Lynne and I had fun meeting new people, like Donna and her husband Joe from Georgia. They are as old as we are (depends on your perspective how old you think late sixties is), so we were surprised to learn that they were sleeping in their VW Golf as they traveled across the lower 48 and up to Alaska. Their claim to fame: bragging rights for getting 50 mpg with their diesel engine.  We made friends with Lexie and her husband from Oregon.  They trek up to Juneau to fish in Excursion Inlet each summer. This year they were returning with 1300 lbs of halibut that they caught. Lexie is originally from Juneau, and has memories of smoking fish with her Tlingit grandmother at the family’s fish camp.  Her husband gave me good directions for gathering huckleberries on Mt. Adams.

At night, I experienced sleeping on the boat, the bed gently rocking. I had the feeling of motion and simultaneously the feeling of deep relaxation that came with leaving the navigation and driving to the crew, covering distance in the dark as we slept. In the middle of one night, extra turbulence in the water awakened me, swaying me back and forward in my bed, but I soon fell back to sleep.

A deck hand prepares the ropes for landing

At breakfast, the purser made a quick announcement over the loudspeaker, alerting us to look out the window.  Standing up to see better out the wrap-around dining room windows, we watched about eight humpback whales fishing near the ship, their breath spewing up water, their fins slicing through the surface, their broad dark flukes (tails) flipping up as they dove. Before our food could get cold, they were gone.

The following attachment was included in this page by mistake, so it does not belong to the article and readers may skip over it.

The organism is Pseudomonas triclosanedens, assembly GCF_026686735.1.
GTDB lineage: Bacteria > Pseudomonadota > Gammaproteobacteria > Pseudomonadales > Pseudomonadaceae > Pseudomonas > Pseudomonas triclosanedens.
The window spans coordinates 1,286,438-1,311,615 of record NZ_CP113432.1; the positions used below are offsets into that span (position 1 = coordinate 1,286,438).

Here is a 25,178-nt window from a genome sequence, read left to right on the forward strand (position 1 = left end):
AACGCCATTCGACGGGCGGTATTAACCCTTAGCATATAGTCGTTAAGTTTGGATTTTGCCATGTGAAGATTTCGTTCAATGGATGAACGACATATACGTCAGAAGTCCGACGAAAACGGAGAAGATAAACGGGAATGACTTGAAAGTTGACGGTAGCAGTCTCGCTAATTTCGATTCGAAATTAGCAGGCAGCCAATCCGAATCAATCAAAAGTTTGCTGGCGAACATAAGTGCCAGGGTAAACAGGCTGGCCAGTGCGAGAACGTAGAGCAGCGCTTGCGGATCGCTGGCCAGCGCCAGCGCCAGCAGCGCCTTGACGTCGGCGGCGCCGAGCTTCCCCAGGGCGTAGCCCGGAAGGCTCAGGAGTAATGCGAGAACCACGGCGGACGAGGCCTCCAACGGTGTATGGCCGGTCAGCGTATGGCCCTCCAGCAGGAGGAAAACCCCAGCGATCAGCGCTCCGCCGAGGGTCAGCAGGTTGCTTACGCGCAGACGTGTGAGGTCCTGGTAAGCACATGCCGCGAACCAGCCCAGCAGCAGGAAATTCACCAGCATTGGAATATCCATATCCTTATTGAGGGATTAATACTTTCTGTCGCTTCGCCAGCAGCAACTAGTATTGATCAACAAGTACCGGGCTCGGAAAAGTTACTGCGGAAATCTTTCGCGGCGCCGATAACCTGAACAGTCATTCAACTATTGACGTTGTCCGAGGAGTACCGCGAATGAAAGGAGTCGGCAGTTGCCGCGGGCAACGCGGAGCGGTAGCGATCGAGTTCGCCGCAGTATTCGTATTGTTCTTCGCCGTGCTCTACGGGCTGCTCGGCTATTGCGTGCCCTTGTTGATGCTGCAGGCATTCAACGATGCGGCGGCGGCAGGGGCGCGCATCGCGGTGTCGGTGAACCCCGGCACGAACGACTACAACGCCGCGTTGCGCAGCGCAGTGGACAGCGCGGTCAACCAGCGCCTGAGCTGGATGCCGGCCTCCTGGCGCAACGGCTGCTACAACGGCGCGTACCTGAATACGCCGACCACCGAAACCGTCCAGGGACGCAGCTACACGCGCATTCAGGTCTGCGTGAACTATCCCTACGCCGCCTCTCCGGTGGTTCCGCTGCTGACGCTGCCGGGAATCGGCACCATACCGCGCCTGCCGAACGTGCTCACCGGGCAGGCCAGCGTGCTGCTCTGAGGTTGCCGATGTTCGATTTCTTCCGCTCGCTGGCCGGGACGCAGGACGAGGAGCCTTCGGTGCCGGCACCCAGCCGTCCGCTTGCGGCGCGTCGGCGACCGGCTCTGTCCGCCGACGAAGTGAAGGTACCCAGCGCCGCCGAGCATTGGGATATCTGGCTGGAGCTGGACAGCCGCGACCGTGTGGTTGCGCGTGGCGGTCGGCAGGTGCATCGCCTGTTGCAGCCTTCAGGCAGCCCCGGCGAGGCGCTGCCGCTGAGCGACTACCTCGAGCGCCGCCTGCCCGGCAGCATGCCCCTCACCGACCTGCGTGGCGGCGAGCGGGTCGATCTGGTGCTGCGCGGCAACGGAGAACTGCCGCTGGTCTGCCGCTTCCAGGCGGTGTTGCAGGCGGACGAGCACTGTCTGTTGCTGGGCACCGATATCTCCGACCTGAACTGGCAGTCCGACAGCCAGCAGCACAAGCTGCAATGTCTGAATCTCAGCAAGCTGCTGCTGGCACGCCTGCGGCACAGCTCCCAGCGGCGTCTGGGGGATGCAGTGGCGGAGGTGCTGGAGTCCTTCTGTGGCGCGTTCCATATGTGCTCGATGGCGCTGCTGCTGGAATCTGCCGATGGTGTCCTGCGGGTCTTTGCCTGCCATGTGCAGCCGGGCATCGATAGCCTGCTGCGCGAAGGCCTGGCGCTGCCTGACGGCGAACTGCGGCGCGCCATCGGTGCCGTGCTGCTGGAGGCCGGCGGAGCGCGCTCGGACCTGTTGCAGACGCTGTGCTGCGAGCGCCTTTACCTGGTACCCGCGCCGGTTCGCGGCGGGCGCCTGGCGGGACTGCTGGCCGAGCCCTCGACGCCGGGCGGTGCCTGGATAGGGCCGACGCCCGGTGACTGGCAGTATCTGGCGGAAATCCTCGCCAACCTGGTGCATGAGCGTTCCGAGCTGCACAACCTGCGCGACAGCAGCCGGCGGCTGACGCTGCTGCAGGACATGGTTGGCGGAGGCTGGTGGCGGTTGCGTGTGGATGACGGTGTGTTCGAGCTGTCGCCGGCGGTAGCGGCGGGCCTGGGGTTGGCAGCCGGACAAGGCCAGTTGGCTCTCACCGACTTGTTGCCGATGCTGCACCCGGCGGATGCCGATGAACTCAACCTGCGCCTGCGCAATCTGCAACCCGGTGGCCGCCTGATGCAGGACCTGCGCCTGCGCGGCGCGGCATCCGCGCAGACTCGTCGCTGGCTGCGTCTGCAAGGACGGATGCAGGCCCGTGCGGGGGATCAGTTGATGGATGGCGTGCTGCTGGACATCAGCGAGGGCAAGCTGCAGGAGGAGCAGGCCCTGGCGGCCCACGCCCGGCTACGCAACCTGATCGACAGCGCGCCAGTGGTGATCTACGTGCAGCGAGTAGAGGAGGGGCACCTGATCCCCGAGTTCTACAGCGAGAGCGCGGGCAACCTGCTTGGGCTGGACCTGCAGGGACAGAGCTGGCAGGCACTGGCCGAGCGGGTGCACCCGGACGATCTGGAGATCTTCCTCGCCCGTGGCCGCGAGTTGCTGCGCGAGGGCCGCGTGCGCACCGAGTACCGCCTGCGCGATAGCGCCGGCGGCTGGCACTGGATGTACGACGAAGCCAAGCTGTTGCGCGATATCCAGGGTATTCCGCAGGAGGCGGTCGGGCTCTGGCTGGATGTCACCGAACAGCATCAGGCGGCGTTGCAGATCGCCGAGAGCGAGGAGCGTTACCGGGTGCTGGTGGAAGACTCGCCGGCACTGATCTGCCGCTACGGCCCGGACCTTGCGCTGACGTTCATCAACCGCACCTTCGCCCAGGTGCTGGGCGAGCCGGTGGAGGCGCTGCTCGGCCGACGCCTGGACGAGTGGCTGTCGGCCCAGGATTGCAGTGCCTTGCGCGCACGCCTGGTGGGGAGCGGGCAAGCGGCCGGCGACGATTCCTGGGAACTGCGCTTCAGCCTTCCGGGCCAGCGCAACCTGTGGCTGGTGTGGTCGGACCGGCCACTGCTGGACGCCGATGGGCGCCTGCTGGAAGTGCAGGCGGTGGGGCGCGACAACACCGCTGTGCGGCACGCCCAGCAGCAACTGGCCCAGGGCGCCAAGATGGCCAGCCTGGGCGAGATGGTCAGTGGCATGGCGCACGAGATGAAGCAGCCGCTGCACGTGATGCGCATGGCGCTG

The food was fun. The ship’s white jacketed cooks offered up their food cheerfully.  The kitchen was open most of the day.  It was a classic cafeteria line with trays that you slid down stainless steel rails, the heat rising from steam tables with oatmeal, soup or chili. Specials were listed on a white board for every meal.  After ten days of eating our own (very healthy, well planned) cooking while we were camping, both Lynne and I indulged in the kitchen's cooking.  The last morning, I had enough huevos rancheros to feed a ranch hand, and I enjoyed every bite.

Throughout our trip in Alaska in early August, we wore long pants and long sleeves, occasionally pulling on raincoats.  Southeast Alaska is in a rainforest, so we had expected the foggy weather, the showers, the cool air.  We had prepared for this weather and actually welcomed it after some hot days driving through southern BC. We heard occasional reports that the rest of the country was having a heat wave. 
 
Navigating the Peril Strait on the way to Sitka

The large boat that we were on for 36 hours was the MV Matanuska. It moves at approximately 19 mph (16.5 knots), day and night, carrying about 200 passengers and their RVs, cars, motorcycles, kayaks and bicycles. We traveled on it for 36 hours, from Sitka to Juneau, Juneau to Petersburg, then on to Wrangell, Ketchikan and finally our destination, Prince Rupert. For us, distances were measured in time, not miles.  Juneau to Sitka is about 110 miles as a plane flies, but took 4 ½ hours by the fast ferry MV Fairweather), or eight hours by the larger Matanuska.